CAPPA students recognized for work with Freedman’s town

UTA grad students earn Student American Society of Landscape Architects Honor Award

Wednesday, Nov 16, 2022 • Herb Booth : Contact

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Pictured in front is Violet Lam. From left in the front row are Laura Ruiz, Xin Yang, Joowon Im, Don Raines (on the computer screen), Oren Mandelbaum, Ann Thuruthy and Avery Deering-Frank. Back row (from left) are Mikel Wilkins, Taner Ozdill, Jessie Hitchcock, Susan Alvarez, Libbie Lee, Amanda Buss and Cooper Begis.

University of Texas at Arlington graduate students won a national Student American Society of Landscape Architects Honor Award for their work on the Bottom District, a historic Freedmen’s town next to the Trinity River in Dallas.

The award was listed in the October issue of Landscape Architecture Magazine.

“These students have worked so hard on this project,” said Joowon Im, assistant professor of landscape architecture in the College of Architecture, Planning and Public Affairs (CAPPA).

“It’s so rewarding that their work has been recognized by this prestigious national professional organization. What’s even more encouraging is that their work helped a neighborhood that had been neglected for decades.”

Students on the winning team were Avery Deering-Frank, Ann Thuruthy, Amanda Buss, Cooper Begis, Dasom Mun, Jessie Hitchcock, Oren Mandelbaum and Violet Lam.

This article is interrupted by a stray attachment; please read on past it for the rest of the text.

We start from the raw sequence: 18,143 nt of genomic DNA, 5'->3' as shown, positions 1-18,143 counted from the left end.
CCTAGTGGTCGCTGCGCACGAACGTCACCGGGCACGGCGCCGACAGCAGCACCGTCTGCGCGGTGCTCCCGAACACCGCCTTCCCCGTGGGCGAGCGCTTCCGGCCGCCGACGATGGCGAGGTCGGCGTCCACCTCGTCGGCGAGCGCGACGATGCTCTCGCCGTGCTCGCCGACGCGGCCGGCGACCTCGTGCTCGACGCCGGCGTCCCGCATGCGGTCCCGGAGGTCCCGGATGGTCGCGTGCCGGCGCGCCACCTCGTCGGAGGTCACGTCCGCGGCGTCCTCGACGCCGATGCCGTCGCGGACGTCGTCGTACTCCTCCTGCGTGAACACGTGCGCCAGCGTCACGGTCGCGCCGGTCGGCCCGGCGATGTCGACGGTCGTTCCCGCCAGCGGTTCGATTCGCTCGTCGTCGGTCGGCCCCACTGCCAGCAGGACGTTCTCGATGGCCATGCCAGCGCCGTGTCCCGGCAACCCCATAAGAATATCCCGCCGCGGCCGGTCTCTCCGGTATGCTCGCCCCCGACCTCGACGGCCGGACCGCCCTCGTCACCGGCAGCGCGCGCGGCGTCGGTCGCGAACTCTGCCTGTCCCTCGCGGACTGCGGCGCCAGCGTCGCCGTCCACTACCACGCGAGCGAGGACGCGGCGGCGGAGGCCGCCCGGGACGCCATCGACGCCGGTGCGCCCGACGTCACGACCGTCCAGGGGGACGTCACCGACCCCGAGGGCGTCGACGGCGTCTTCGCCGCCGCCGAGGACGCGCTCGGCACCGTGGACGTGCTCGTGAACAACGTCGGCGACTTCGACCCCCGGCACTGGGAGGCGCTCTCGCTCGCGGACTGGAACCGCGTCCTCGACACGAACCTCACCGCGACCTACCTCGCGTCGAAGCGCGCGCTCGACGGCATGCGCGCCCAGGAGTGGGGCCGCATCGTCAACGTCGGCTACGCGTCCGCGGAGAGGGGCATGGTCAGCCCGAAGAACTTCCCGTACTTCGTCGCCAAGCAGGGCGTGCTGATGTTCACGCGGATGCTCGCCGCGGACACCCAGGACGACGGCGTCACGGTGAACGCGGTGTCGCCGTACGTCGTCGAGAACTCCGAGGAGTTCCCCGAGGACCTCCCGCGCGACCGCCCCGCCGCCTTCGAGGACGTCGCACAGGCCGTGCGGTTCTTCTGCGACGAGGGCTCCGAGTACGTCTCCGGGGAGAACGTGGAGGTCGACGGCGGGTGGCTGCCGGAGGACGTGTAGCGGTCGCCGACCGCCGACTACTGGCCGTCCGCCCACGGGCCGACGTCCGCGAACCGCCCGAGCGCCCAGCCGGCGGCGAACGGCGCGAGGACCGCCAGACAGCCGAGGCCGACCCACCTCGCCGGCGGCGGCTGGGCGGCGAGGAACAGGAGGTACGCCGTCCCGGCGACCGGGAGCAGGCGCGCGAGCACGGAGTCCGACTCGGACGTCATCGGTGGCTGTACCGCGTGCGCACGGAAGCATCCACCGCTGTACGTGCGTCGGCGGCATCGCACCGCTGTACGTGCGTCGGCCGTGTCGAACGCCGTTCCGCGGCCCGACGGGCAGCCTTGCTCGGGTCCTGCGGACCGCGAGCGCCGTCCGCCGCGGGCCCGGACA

“We all are so glad to be a part of the project,” Deering-Frank said. “Bringing together so many people for a common good is very rewarding. The project taught me to care for those communities and the surrounding environment.”

Freedmen’s towns such as the Bottom District developed in the 1800s after the Civil War. The neighborhood’s location next door to a Trinity River floodplain made the community particularly vulnerable to stormwater deluges. The project included recommendations for a gateway structure for placemaking, increased green space, tree canopies, rain gardens, informal gathering places, a community commons and ample space for stormwater runoff.

Im and a student from the class are now working on a Blue-Green Beautification Guideline, which is funded through the North Central Texas Council of Governments and a CAPPA Geisel grant, which supports “research opportunities on issues affecting municipalities across Texas and the U.S. Southwest region.”